Sixty-three years ago, Alice Herrington, the self-described dairy farmer’s daughter from Wisconsin, founded Friends of Animals in New York City as an anti-cruelty organization and out of frustration that for every cat or dog she adopted out, another came in. That’s the early impetus behind our nationwide low-cost spay-neuter breeding control program.

Seventeen years later in 1974, Alice hired me to work as FoA’s public information director, and to my astonishment, when she retired at the close of 1986, the board of directors elected me to continue as FoA’s president. That’s when we expanded our mission and began to focus on freeing animals from cruelty and institutionalized exploitation around the globe.

FoA’s early spay-neuter work started off with a group of volunteers dedicated to creating a network of veterinarians to offer low-cost surgeries to prevent births of cats and dogs, sparing animals from abandonment and premature deaths. We were the first group to address the problem of homeless cats and dogs in the U.S. and our breeding control became a national program—the first of its kind.

Our work has grown to include 700 veterinarians and sterilization surgeries have passed the 2.8 million mark. We continue to lead in this field thanks to members such as you. Still, in 2020, we hear too many stories about owner/ breeders surrendering dogs to a shelter or rescue groups. While people who shop (rather than adopt) for dogs say they’re looking for a “good breeder,” that’s a misnomer if more than 1.5 million cats and dogs don’t have decent, capable homes and end up killed each year.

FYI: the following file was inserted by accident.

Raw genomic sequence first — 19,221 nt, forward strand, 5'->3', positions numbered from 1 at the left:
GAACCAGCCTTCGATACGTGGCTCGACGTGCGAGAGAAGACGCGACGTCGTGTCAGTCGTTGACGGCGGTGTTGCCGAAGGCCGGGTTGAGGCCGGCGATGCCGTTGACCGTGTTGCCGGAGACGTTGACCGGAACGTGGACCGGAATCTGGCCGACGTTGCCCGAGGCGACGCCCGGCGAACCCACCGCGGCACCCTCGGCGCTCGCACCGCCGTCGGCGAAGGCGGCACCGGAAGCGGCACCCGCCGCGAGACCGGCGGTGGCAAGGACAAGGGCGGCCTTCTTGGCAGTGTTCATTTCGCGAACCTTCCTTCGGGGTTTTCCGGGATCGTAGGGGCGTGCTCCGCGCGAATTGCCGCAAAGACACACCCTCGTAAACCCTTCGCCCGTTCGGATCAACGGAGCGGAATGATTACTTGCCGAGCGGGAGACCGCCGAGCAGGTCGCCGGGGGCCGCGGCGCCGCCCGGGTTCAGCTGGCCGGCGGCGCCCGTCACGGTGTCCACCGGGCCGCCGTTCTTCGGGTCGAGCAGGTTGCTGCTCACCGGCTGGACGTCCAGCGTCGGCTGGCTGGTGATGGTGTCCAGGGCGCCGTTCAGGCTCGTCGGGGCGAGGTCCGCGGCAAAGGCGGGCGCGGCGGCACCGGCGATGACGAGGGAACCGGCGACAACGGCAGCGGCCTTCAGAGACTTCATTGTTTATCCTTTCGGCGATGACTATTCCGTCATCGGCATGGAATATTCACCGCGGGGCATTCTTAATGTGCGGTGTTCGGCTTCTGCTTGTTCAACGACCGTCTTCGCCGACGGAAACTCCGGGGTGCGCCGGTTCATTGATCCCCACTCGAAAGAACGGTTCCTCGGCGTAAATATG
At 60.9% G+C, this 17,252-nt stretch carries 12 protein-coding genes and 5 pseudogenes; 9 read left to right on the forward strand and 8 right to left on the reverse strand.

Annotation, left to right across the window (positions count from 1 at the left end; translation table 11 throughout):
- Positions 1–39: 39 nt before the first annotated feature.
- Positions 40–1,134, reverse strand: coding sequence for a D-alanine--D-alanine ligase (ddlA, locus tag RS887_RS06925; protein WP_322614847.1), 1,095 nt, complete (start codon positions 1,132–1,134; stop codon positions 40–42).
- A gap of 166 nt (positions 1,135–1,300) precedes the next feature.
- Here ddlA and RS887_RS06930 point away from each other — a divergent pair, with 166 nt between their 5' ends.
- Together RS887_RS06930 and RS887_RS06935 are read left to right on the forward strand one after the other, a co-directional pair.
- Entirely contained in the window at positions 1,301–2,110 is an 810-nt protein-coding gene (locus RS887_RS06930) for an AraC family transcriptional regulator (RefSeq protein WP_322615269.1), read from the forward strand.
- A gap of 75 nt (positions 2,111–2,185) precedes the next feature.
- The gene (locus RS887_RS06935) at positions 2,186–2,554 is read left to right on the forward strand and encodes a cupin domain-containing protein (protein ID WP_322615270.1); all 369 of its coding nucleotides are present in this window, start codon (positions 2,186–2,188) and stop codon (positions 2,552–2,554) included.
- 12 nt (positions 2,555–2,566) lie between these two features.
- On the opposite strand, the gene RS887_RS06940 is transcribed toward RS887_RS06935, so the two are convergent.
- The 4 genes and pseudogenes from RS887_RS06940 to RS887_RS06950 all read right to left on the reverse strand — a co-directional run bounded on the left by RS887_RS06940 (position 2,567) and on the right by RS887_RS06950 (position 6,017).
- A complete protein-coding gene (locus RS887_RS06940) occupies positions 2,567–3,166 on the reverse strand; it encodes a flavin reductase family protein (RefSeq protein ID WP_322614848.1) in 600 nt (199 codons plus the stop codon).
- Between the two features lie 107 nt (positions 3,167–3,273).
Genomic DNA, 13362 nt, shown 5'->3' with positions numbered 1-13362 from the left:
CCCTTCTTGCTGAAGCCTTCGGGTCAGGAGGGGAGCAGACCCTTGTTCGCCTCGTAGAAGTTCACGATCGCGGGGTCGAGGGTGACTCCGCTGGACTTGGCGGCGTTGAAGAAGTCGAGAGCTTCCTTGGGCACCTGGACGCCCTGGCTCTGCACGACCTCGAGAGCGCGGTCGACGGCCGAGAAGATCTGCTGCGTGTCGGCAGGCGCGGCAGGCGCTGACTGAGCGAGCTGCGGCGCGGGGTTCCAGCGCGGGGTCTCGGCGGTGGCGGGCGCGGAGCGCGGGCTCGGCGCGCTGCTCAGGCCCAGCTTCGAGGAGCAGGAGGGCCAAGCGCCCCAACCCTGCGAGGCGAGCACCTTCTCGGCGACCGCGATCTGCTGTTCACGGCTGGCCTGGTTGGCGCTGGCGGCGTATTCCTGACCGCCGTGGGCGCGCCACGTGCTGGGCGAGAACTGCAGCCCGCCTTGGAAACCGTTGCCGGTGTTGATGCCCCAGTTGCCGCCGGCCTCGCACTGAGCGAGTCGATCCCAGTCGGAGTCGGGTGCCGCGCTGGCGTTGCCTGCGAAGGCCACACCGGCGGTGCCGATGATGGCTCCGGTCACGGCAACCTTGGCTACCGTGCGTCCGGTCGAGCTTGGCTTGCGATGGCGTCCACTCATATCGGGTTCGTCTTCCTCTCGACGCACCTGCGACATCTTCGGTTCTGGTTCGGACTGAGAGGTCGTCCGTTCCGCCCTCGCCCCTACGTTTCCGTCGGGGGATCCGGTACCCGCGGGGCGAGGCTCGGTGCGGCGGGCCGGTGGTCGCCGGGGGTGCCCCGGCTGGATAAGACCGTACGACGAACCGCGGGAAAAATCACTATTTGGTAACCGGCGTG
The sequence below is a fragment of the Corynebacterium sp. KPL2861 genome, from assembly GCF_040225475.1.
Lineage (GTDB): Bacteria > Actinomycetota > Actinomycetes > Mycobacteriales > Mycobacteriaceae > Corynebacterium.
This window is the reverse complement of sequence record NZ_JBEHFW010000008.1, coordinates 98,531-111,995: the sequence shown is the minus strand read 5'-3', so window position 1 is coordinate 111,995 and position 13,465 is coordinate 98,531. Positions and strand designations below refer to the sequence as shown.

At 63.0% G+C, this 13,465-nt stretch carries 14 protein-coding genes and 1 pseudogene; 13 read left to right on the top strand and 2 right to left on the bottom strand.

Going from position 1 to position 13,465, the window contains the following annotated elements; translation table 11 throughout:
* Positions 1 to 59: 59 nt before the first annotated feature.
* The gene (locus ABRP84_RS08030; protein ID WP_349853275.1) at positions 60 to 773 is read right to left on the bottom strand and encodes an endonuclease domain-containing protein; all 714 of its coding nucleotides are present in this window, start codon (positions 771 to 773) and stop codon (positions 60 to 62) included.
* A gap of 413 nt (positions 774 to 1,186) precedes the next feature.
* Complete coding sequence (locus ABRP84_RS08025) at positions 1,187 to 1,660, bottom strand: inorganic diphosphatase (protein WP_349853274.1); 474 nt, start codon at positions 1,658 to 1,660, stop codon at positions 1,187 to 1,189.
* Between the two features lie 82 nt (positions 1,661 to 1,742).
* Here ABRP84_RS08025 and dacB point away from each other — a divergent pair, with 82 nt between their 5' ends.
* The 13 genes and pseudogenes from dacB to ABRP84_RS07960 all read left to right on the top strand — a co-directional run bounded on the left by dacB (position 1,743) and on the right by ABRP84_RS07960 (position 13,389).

Recently, one such 5-year-old brown, black and white bulldog was surrendered to a shelter because she could no longer produce litters. Luckily, she was scooped up by my favorite rescue group, Long Island Bull Dog Rescue, and she’ll be spayed before she’s officially adopted. Each year, FoA offers either spay/neuter certificate subsidies or finances to an assortment of reputable rescue groups to make these vital surgeries possible.

In late 2019, I learned another bulldog had been dumped after producing litter after litter. As soon as her “Christmas puppies” were ready for market, she was discarded and found living in the woods in Connecticut with winter approaching. Fortunately, Long Island Bulldog Rescue took her in before she died from the cold weather and helped her recover, reach a foster home and eventually be adopted into a loving home after being spayed.

This issue of Action Line features information about spaying and neutering (see page 7), which has helped dramatically reduce the number of cats and dogs killed in animal shelters each year from 2.6 million in 2011 to 1.5 million animals currently. It’s ongoing work, and your support for our continuing efforts are enormously valued.